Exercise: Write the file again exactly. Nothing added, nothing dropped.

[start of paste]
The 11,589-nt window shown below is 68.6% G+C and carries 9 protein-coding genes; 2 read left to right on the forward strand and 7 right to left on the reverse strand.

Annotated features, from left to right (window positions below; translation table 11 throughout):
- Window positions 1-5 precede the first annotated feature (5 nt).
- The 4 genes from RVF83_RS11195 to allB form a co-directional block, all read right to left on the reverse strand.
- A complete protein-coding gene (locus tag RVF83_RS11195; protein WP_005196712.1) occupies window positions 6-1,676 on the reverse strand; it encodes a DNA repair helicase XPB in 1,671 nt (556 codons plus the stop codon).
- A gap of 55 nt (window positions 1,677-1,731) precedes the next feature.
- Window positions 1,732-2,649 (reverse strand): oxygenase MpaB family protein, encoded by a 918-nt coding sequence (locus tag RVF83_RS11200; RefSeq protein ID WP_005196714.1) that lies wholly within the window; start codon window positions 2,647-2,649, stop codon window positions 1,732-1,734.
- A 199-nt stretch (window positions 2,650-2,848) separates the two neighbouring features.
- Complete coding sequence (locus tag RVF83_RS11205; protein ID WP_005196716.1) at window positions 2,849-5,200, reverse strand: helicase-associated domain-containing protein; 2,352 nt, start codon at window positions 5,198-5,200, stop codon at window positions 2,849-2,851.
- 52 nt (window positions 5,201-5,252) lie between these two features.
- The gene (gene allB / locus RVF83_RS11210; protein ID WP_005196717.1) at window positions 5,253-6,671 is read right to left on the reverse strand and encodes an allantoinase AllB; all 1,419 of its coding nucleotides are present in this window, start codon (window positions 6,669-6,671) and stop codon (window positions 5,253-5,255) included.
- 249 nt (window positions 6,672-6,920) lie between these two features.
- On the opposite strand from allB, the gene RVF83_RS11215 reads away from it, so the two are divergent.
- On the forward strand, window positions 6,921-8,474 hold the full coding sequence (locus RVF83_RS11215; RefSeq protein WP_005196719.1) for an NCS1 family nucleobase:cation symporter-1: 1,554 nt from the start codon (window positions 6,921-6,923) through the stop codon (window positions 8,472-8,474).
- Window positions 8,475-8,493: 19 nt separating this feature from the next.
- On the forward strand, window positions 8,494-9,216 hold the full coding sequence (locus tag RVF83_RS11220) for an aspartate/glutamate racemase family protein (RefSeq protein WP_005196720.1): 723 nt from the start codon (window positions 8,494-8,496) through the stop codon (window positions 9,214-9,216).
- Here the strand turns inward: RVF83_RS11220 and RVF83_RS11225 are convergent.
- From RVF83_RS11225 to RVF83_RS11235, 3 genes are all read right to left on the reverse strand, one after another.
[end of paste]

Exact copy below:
The 11,589-nt window shown below is 68.6% G+C and carries 9 protein-coding genes; 2 read left to right on the forward strand and 7 right to left on the reverse strand.

Annotated features, from left to right (window positions below; translation table 11 throughout):
- Window positions 1-5 precede the first annotated feature (5 nt).
- The 4 genes from RVF83_RS11195 to allB form a co-directional block, all read right to left on the reverse strand.
- A complete protein-coding gene (locus tag RVF83_RS11195; protein WP_005196712.1) occupies window positions 6-1,676 on the reverse strand; it encodes a DNA repair helicase XPB in 1,671 nt (556 codons plus the stop codon).
- A gap of 55 nt (window positions 1,677-1,731) precedes the next feature.
- Window positions 1,732-2,649 (reverse strand): oxygenase MpaB family protein, encoded by a 918-nt coding sequence (locus tag RVF83_RS11200; RefSeq protein ID WP_005196714.1) that lies wholly within the window; start codon window positions 2,647-2,649, stop codon window positions 1,732-1,734.
- A 199-nt stretch (window positions 2,650-2,848) separates the two neighbouring features.
- Complete coding sequence (locus tag RVF83_RS11205; protein ID WP_005196716.1) at window positions 2,849-5,200, reverse strand: helicase-associated domain-containing protein; 2,352 nt, start codon at window positions 5,198-5,200, stop codon at window positions 2,849-2,851.
- 52 nt (window positions 5,201-5,252) lie between these two features.
- The gene (gene allB / locus RVF83_RS11210; protein ID WP_005196717.1) at window positions 5,253-6,671 is read right to left on the reverse strand and encodes an allantoinase AllB; all 1,419 of its coding nucleotides are present in this window, start codon (window positions 6,669-6,671) and stop codon (window positions 5,253-5,255) included.
- 249 nt (window positions 6,672-6,920) lie between these two features.
- On the opposite strand from allB, the gene RVF83_RS11215 reads away from it, so the two are divergent.
- On the forward strand, window positions 6,921-8,474 hold the full coding sequence (locus RVF83_RS11215; RefSeq protein WP_005196719.1) for an NCS1 family nucleobase:cation symporter-1: 1,554 nt from the start codon (window positions 6,921-6,923) through the stop codon (window positions 8,472-8,474).
- Window positions 8,475-8,493: 19 nt separating this feature from the next.
- On the forward strand, window positions 8,494-9,216 hold the full coding sequence (locus tag RVF83_RS11220) for an aspartate/glutamate racemase family protein (RefSeq protein WP_005196720.1): 723 nt from the start codon (window positions 8,494-8,496) through the stop codon (window positions 9,214-9,216).
- Here the strand turns inward: RVF83_RS11220 and RVF83_RS11225 are convergent.
- From RVF83_RS11225 to RVF83_RS11235, 3 genes are all read right to left on the reverse strand, one after another.